Chicago State launches new program to address black, Latino wealth gap

The university’s Cougar Commitment Initiative will take a holistic approach to helping black and Latino students graduate.

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Chicago State University’s Cougar Commitment Initiative hopes to retain and increase graduation rate among its black and Latino students.

Chicago State University’s Cougar Commitment Initiative hopes to retain black and Latino students, increasing their graduation rates.

Sun-Times file

Chicago State University has launched new academic programs and scholarship opportunities designed to help close the African American and Latino wealth gap in Illinois.

The new Cougar Commitment Initiative will address not only the academic support new students may need but also the financial and personal challenges that may prevent some students from enrolling and later graduating.

The pilot initiative will provide microgrants, financial education, workforce preparedness training and access to food pantries. According to the school, the program will leverage the “power of higher education” to address wealth disparities between “minority and majority communities.”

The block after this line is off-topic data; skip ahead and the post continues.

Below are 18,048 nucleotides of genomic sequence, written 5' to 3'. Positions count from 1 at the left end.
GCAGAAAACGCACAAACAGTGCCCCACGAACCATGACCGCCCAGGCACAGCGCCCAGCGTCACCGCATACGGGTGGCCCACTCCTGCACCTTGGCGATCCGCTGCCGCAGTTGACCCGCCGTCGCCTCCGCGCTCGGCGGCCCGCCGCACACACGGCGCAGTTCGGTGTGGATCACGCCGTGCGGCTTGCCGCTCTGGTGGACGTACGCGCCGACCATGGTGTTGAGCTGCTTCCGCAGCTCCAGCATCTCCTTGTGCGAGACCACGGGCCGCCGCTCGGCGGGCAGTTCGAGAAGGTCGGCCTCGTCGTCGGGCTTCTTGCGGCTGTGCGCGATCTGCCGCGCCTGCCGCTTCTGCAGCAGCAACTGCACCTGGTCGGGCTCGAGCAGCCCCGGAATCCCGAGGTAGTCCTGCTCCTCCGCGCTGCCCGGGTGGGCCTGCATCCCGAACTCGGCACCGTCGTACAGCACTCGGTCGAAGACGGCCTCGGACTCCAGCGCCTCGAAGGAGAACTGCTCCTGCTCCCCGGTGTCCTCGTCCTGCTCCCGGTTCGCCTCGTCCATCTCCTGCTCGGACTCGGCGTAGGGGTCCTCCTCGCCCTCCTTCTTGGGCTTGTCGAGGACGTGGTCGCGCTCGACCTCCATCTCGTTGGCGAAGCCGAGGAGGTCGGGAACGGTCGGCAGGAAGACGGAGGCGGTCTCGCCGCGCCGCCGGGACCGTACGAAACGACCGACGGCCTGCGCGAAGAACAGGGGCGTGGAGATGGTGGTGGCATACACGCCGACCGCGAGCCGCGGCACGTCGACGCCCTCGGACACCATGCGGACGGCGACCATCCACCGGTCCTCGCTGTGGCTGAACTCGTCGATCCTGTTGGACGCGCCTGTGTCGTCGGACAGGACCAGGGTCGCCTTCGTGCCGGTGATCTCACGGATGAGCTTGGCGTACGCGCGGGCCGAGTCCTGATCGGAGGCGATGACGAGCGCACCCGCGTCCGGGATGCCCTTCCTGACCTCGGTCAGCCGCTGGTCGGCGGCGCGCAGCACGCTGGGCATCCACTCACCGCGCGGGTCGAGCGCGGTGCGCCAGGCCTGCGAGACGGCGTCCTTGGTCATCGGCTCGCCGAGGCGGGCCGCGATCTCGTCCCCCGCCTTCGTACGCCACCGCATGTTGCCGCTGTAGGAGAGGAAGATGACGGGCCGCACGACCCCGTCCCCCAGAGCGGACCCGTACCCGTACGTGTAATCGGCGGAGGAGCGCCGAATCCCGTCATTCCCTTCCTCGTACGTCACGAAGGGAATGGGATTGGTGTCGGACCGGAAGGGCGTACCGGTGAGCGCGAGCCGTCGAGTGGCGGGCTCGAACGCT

“With this bold action, Chicago State University is sending the message to prospective students and families across the state and region, we are here for you,” Zaldwaynaka Scott, CSU president, said in a statement. “Current events amplify the challenges and underscore the need to address the range of obstacles that create roadblocks for students and families seeking to enroll in college and earn a college degree.”

One of the programs highlighted is the new Rise Academy, a “year-long student success initiative for freshmen.” The academy includes a five-week summer program for incoming first-year students. Students completing the summer program will receive a full-tuition scholarship for the 2020-2021 academic year. Textbooks, a laptop and internet service also is included.

“Chicago State University has always welcomed a diverse student body, with more than 60% first-generation college students,” Carlos A. Gooden, director of admissions and recruitment, said in a statement. “The multi-pronged Cougar Commitment opens the pathway to many more, introducing students to higher education while in high school, as well as providing the resources needed to support academic success once enrolled as a CSU student.”

The programs and scholarships are supported by the university’s “reallocation of current funding and gifts” from partners like The Joyce Foundation. 

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